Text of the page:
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SAGA Quickstart

SAGA (System for Automated Geoscientific Analyses) is an open source geographic information system (GIS) used for editing and analysing spatial data. It includes a large number of modules for the analysis of vector (point, line and polygon), table, grid and image data. Among others the package includes modules for geostatistics, image classification, projections, simulation of dynamic processes (hydrology, landscape development) and terrain analysis. The functionality can be accessed through a GUI, the command line or by using the C++ API.

Running

To run SAGA GIS on the Live DVD, open the Desktop GIS group on the Desktop and click on the SAGA link.

When opening SAGA for the first time, you are presented with 3 subwindows: the Manager, the object Properties and the Messages window. The information in the object properties window will change depending on your selection in the Manager window.

  1. You can close any of the windows (Manager, Object Properties, Data Sources and Messages). Try closing one of the windows to get more place for your map. You can show closed windows again in the Window menu.
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Opening data

  1. Open the SAGA GUI and load the grid /home/user/data/saga/DGM_30m_Mt.St.Helens_SRTM.grd via the File|Grid|Load menu.
  2. You will get a message in the General tab of the Messages window regarding the success or failure of this task. You should see something like Load Grid: DGM_30m_Mt.St.Helens_SRTM.grd...okay. Once you loaded the dataset, it will show up in the Data tab of the Workspace window. It will be listed under Grids and the grid system it belongs to.
  3. In this case, the grid system information will look like 30;312x 458y; 557970x 5108130y. The first number is the cell size (30 meters), the next two numbers show the number of cells in x and y direction respectively, and the last two numbers are the origin of the grid.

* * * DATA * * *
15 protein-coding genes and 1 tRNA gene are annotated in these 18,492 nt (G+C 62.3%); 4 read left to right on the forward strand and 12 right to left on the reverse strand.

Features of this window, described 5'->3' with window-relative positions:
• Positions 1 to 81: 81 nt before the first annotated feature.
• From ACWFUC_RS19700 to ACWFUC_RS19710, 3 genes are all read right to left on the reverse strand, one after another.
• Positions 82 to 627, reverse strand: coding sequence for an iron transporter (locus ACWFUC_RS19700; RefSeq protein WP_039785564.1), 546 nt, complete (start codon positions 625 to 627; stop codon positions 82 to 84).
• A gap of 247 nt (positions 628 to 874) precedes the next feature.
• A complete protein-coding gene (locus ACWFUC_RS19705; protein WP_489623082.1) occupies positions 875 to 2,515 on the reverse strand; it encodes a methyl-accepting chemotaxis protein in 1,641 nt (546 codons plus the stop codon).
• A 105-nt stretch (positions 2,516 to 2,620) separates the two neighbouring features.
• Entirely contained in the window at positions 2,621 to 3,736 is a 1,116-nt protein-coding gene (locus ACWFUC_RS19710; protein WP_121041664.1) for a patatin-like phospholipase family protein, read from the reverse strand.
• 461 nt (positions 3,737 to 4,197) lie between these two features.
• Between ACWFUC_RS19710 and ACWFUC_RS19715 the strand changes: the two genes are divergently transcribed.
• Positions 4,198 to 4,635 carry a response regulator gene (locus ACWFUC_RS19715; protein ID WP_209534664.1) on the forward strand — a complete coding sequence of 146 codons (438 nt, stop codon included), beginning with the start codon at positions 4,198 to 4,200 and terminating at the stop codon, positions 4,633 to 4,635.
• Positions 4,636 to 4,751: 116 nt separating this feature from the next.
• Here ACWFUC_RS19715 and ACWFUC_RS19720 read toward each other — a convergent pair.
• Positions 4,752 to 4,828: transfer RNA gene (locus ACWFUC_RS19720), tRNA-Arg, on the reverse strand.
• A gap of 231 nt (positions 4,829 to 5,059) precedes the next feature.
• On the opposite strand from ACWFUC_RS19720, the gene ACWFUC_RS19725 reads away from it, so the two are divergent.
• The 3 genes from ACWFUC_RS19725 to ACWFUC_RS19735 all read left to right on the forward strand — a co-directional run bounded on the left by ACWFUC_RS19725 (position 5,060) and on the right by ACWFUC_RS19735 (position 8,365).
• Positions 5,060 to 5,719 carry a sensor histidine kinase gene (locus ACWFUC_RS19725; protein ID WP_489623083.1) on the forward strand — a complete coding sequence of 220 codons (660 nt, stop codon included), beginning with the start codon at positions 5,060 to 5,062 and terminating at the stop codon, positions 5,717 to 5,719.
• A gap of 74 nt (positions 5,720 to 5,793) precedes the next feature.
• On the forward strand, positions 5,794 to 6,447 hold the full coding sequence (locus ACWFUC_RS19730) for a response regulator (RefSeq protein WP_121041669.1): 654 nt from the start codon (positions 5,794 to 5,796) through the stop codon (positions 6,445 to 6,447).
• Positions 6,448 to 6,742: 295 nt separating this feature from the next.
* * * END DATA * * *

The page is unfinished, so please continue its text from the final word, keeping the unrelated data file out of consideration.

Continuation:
Note

SAGA’s grid systems are referenced by the bottom left corner. This, and some more useful information on the dataset show up if you select the Description tab of the Properties window. Once you click on the tab, you will see not only more detailed information on the grid system, but also the Value Type of the grid (here FLOAT), the Value Range, some statistical measures and the Memory Size.

Tip

You can also load data by dragging and dropping it on the application. Try this with one of the datasets in the /home/user/data/gdal_natural_earth/ folder.

Displaying data

To display the dataset in a map view:

  1. Double click on the dataset in the Data tab of the Workspace window. A new Map window will open up with the dataset displayed. The canvas is framed: top and left the x- and y-world coordinates are displayed. Bottom and right you see rulers in map units.
  2. Try moving the mouse pointer over the map and watch the x-, y- and z-coordinates displayed in the bottom bar of the SAGA GUI window. The z-coordinates displayed correspond to the elevation values of the dataset (be aware that the values displayed are always those of the dataset selected in the Data or Maps tab).
  3. Now use the navigation tools to zoom and pan. The Zoom tool is selected by default. A left click on the map zooms in, a right click zooms out. Holding the left mouse button down, dragging to the opposite corner and letting the mouse button up allows you to zoom to an area of interest.

Note

If you zoom in a lot and turn on Show cell values on Settings tab, you will see that the cell values are getting displayed. To pan, select the Pan tool and click and drag to move the map. Have a look at the other buttons in the tool bar: these allow you to zoom e.g. to Full Extent.

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Tip

Saga zooms very fast, if you are lost while browsing your data, click the ‘Zoom to Full Extent’ button in the toolbar